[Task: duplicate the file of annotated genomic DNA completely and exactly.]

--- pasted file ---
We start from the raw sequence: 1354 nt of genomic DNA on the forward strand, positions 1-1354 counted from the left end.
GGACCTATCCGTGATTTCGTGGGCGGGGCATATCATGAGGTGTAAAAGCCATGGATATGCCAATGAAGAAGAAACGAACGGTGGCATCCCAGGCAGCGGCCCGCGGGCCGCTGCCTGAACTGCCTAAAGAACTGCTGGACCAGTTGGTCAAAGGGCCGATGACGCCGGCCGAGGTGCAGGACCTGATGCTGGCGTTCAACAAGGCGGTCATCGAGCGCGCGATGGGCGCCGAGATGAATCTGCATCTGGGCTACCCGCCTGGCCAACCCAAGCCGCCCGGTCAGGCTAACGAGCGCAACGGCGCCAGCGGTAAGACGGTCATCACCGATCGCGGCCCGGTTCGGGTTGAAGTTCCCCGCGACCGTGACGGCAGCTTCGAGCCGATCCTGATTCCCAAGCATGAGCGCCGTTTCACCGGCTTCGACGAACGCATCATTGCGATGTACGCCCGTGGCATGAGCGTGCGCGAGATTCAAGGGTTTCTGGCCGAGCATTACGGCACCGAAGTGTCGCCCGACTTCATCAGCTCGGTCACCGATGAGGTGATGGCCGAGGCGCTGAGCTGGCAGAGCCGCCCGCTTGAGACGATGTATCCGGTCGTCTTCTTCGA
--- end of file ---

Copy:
We start from the raw sequence: 1354 nt of genomic DNA on the forward strand, positions 1-1354 counted from the left end.
GGACCTATCCGTGATTTCGTGGGCGGGGCATATCATGAGGTGTAAAAGCCATGGATATGCCAATGAAGAAGAAACGAACGGTGGCATCCCAGGCAGCGGCCCGCGGGCCGCTGCCTGAACTGCCTAAAGAACTGCTGGACCAGTTGGTCAAAGGGCCGATGACGCCGGCCGAGGTGCAGGACCTGATGCTGGCGTTCAACAAGGCGGTCATCGAGCGCGCGATGGGCGCCGAGATGAATCTGCATCTGGGCTACCCGCCTGGCCAACCCAAGCCGCCCGGTCAGGCTAACGAGCGCAACGGCGCCAGCGGTAAGACGGTCATCACCGATCGCGGCCCGGTTCGGGTTGAAGTTCCCCGCGACCGTGACGGCAGCTTCGAGCCGATCCTGATTCCCAAGCATGAGCGCCGTTTCACCGGCTTCGACGAACGCATCATTGCGATGTACGCCCGTGGCATGAGCGTGCGCGAGATTCAAGGGTTTCTGGCCGAGCATTACGGCACCGAAGTGTCGCCCGACTTCATCAGCTCGGTCACCGATGAGGTGATGGCCGAGGCGCTGAGCTGGCAGAGCCGCCCGCTTGAGACGATGTATCCGGTCGTCTTCTTCGA